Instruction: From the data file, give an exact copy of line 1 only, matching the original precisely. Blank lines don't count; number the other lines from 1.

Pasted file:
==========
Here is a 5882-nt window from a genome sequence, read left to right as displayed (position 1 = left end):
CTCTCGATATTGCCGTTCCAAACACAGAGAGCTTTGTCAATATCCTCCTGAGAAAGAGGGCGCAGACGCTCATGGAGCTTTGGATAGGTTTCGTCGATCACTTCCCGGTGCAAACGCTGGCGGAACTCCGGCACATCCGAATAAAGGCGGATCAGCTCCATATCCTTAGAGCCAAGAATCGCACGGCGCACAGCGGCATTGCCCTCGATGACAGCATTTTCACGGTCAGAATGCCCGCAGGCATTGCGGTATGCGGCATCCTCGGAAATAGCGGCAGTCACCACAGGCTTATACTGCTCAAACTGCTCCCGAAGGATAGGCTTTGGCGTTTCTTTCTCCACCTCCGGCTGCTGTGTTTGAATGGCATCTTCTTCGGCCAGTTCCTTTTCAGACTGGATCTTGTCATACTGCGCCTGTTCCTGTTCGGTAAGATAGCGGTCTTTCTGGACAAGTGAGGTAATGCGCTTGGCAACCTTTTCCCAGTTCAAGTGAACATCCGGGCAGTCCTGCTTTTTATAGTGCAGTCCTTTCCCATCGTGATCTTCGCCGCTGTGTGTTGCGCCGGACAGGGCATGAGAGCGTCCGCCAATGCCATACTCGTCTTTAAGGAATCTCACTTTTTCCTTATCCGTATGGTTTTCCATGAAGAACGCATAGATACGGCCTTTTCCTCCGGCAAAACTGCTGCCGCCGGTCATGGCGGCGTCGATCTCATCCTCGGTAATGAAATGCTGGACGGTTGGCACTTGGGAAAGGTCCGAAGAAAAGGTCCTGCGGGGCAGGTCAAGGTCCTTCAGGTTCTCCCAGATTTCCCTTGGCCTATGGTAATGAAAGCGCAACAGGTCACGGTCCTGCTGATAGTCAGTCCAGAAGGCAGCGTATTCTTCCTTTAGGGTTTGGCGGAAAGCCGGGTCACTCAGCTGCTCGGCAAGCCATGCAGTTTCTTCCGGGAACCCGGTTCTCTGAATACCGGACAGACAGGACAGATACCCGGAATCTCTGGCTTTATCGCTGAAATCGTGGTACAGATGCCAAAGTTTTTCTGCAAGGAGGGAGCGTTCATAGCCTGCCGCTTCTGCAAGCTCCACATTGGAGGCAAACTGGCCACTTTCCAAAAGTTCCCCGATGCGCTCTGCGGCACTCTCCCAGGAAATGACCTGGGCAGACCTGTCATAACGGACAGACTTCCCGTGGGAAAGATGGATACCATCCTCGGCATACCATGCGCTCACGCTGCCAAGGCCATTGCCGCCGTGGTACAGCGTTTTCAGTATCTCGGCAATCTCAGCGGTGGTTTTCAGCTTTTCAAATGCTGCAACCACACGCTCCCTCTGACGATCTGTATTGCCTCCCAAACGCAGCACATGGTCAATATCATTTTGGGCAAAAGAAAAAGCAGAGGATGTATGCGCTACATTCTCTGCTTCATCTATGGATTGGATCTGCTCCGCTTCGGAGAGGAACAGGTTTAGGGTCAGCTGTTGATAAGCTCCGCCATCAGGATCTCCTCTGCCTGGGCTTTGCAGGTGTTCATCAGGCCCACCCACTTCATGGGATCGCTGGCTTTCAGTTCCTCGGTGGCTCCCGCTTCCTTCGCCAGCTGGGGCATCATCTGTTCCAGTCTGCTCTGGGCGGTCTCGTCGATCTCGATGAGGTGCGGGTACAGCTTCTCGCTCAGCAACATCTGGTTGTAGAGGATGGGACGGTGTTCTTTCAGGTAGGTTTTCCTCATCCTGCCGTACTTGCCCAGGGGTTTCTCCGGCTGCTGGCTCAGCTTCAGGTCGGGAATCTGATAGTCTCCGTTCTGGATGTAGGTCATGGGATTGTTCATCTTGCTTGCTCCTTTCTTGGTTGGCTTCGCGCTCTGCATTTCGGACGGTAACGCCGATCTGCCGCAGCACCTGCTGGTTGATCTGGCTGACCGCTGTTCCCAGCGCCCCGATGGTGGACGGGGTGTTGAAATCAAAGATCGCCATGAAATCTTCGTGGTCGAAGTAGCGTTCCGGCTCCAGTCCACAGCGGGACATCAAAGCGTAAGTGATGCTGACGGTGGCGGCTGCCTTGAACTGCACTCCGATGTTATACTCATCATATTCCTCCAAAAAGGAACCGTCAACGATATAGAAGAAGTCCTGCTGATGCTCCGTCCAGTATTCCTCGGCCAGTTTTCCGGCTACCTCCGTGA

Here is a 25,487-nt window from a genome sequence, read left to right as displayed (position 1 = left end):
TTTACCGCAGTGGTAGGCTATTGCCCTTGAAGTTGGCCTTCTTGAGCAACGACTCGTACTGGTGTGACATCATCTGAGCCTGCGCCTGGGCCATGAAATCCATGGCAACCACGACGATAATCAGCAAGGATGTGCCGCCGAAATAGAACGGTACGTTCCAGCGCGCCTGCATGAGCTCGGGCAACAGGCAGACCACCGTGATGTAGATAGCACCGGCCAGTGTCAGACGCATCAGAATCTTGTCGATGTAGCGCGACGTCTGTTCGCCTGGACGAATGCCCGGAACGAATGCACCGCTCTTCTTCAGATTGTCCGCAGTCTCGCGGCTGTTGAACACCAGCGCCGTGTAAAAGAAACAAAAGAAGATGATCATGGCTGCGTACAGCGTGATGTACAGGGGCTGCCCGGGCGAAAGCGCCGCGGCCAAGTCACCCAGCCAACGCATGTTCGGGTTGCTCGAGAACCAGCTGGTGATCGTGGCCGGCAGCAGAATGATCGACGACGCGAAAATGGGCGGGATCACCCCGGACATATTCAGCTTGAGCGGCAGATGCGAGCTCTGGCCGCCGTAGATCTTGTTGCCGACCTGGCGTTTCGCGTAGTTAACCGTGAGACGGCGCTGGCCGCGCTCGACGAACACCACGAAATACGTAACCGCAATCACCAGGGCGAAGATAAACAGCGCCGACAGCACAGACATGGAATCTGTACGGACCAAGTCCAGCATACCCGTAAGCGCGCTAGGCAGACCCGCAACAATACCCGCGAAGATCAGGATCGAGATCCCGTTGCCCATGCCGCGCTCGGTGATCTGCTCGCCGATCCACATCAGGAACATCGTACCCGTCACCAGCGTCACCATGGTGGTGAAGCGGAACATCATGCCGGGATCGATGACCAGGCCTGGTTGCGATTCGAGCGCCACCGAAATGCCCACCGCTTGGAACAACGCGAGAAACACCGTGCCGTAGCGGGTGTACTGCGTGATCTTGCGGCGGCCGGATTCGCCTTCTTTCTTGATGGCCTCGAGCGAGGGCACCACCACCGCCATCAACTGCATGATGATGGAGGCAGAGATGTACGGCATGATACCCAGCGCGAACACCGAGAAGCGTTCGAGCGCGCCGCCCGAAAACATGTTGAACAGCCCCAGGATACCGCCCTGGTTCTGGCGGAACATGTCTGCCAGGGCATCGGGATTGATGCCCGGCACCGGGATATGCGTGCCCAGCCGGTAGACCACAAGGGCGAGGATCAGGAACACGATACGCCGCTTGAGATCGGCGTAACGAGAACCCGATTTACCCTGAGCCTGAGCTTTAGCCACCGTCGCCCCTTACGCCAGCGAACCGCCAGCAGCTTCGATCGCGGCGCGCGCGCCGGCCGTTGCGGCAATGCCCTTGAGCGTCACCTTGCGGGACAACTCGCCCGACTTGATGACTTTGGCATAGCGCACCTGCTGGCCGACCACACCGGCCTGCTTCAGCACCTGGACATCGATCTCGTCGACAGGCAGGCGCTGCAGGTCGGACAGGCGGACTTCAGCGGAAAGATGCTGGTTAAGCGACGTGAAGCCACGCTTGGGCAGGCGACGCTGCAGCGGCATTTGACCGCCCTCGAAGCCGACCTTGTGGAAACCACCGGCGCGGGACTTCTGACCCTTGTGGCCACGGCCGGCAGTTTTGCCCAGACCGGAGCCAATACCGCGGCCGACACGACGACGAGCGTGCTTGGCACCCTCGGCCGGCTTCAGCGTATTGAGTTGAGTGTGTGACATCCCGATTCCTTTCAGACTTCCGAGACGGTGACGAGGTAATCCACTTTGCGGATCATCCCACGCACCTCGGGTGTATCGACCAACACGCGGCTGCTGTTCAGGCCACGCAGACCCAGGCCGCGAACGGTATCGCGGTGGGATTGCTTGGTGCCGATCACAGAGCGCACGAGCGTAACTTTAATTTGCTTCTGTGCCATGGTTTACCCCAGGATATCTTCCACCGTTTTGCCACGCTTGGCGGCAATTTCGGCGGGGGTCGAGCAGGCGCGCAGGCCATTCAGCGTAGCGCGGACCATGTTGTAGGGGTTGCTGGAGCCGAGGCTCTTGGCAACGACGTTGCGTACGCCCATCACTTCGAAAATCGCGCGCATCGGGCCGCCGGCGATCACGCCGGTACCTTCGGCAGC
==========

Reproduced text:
Here is a 5882-nt window from a genome sequence, read left to right as displayed (position 1 = left end):